Following her interview with Zoe Eather on the Smart City Podcast during the “Future Leaders, Future Cities” conference in Japan, Emma Hendry returns to the show to delve deeper into what defines a “Smart City” and the challenges we face in embracing the digital age in the Built Environment. You can listen to an excerpt of the podcast below, or read our highlights from the interview. To listen to the full version of the podcast, you can visit the Smart City Podcast website.


ZE: What is a smart city to you?

EH: I would view it as a series of processes and steps by which buildings and cities can become smarter, safer and more sustainable. It is an integrated, optimised and interconnected platform in which smart technology and the sharing of data can enable better working and social environments.


ZE: Why do you think that this concept is so important in the modern age?

EH: It is not a ‘static’ concept. People can continue to evolve this definition to solve the particular problems of the day, whilst enhancing the sustainability and wellness of the built-environment for everyone. It is imperative to understand, when we are facing these problems, how our resources are being stretched and demanded… to act in a more intelligent and interconnected manner, so that we may optimise our current wealth of resources and enable the formation of better plans for the future.


ZE: I’m keen to hear about collaboration in particular. What are some of the things you do to enhance or enable collaboration in your environment?

EH: We need first of all to facilitate communication between groups. You will need to arrive at a consensus of what is occurring and define a shared end goal. Engagement therefore is key to enhancing collaboration in this way. Placing everyone on the same level, we can have an open playing field focussed on discovery of issues, elements at play and capabilities to promote interaction across perspectives and disciplines.


ZE: What do you think of Australia’s approach to embracing the smart city concept?

EH: Some sectors and areas are clearly more progressive than others, but I have found that lately it’s really exciting to see ‘smart cities’ becoming a talking point not just in industry but equally in academia and in government. Australia is ripe to embrace the smart city concept and reap the benefits of its implementation as a guiding principle for society. We’re seeing a lot of our clients seeking us out and asking us about the ways in which we can integrate as we’ve participated in a number of public speaking events and academic forums in which we’ve seen this topic consistently be the greatest in terms of demand by the audience. People are asking quite insightful questions regarding this movement and its momentum.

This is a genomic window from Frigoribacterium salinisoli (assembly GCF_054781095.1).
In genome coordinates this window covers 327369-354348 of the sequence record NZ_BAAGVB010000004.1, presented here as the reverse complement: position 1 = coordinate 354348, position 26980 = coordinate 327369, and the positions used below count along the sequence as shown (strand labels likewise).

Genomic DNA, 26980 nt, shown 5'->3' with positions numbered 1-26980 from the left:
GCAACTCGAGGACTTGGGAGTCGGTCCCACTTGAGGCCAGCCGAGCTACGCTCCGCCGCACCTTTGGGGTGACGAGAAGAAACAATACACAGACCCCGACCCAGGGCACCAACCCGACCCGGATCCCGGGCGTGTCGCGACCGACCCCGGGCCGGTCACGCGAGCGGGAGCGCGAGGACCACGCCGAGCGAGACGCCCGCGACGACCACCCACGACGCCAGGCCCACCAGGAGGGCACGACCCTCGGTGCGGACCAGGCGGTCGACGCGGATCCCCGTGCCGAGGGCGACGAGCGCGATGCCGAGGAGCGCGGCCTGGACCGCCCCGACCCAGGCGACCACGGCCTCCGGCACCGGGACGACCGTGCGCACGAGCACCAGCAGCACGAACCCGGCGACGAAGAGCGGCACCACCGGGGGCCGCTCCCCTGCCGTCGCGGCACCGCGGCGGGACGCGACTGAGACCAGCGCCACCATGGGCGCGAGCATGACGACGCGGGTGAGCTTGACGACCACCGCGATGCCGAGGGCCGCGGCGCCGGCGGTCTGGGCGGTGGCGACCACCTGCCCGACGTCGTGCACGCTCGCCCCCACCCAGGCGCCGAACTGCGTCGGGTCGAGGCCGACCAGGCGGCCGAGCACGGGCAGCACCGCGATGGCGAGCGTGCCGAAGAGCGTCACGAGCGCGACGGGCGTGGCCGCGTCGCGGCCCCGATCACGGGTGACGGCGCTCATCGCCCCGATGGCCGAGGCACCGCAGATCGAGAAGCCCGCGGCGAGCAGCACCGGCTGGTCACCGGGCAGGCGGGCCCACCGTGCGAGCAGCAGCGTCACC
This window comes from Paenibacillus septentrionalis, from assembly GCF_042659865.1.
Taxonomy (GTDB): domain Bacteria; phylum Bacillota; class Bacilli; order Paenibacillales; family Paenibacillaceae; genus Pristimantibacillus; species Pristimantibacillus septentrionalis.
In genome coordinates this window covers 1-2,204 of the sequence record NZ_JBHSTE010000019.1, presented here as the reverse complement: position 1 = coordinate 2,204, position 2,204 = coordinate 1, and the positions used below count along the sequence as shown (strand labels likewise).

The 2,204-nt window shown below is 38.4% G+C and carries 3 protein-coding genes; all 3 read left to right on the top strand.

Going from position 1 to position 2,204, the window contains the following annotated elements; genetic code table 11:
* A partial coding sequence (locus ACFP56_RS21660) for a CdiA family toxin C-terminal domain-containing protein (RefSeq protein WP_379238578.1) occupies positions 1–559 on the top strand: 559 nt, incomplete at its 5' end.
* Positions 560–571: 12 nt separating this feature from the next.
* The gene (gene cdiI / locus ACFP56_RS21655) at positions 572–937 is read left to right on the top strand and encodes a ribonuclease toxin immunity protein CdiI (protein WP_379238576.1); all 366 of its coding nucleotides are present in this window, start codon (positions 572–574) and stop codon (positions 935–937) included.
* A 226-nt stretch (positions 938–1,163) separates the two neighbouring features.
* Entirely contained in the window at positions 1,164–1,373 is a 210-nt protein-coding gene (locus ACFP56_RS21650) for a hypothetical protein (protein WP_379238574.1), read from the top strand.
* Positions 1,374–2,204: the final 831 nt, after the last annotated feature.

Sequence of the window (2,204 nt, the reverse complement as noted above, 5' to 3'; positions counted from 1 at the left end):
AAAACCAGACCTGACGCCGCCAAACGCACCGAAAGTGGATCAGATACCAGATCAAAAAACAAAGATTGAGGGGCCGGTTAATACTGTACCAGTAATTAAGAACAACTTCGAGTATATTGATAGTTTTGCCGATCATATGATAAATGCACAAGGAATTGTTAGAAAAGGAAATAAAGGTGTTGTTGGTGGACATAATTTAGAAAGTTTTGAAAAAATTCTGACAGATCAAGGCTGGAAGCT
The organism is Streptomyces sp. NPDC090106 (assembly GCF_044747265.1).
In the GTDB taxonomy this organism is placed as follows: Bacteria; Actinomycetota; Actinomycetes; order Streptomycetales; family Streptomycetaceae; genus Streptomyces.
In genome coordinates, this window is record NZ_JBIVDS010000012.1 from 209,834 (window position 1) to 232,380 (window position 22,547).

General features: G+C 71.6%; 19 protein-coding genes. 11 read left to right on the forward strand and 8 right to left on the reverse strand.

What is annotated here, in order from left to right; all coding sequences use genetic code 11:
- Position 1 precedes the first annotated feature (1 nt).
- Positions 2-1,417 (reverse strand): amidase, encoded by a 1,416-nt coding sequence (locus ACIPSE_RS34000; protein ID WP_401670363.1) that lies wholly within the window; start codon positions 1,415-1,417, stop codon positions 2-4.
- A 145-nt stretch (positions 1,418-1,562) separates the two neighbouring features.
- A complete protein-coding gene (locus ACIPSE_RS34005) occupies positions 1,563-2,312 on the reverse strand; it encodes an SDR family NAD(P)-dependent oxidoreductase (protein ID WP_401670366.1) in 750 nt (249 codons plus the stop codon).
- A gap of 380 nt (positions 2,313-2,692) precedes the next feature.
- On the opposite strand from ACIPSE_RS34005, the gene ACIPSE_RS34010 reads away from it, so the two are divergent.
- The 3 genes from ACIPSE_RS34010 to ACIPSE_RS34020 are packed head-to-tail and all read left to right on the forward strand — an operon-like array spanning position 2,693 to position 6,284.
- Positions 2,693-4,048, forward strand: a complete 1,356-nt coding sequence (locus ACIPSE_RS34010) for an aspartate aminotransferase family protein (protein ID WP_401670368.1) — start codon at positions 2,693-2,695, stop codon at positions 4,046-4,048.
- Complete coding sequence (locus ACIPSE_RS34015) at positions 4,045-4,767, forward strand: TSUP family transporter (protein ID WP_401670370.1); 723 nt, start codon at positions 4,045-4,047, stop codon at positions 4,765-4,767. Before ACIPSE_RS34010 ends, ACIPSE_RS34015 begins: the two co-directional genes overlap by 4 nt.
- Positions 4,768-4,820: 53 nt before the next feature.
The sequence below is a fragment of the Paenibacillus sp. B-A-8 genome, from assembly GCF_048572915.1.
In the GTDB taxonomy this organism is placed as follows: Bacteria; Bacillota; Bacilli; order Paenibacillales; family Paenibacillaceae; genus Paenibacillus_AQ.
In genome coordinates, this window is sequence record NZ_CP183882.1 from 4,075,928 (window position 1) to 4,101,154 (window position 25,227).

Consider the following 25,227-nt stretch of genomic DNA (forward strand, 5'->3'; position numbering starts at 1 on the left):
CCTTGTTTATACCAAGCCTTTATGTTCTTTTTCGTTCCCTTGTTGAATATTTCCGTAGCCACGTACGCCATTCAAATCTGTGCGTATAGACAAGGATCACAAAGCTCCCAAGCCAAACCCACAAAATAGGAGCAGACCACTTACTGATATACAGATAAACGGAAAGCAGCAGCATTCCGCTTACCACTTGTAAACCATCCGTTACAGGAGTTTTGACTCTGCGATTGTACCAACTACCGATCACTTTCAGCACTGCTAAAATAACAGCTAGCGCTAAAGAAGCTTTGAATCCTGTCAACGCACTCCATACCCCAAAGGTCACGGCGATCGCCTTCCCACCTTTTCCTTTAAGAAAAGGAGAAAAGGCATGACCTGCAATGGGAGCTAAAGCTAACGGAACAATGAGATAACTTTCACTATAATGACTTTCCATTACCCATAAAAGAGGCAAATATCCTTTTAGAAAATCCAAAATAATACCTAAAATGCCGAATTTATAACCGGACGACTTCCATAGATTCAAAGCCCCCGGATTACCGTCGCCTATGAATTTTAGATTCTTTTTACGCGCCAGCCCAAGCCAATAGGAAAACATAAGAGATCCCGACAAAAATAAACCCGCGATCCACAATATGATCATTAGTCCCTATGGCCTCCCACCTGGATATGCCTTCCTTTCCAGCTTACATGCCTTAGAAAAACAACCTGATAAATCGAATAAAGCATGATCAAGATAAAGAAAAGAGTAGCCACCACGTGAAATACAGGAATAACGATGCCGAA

ZE: What do you think are the emerging trends which people aren’t effectively discussing at the moment?

EH: There is a great deal of corporate and social anxiety out there regarding the differing platforms for digital services, our means of transitioning and preparing adequate IT and systems infrastructure and planning. There is so much that has been simply spoken about, for example automation in the current context and fears of its impact on employment and the job market. What I am most focussed on is the action which results from our planning and discussion of ideas. I don’t think that we are actioning integration enough and putting these ideas and principles into practice. We are talking a lot about these things, but there are very few companies diving into these opportunities unless they are a technology focussed or dependent firm. These ideas and technologies are here, they are no longer conceptual. We need to persevere with these ideas rather than take the perspective of ‘I’m going to watch what my competitor does before deciding whether it works or not.’ By the time you up-skill your workforce and transition your business models to be ‘digitally ready’, it might even be too late and you’ll find yourself disrupted by others who take initiative.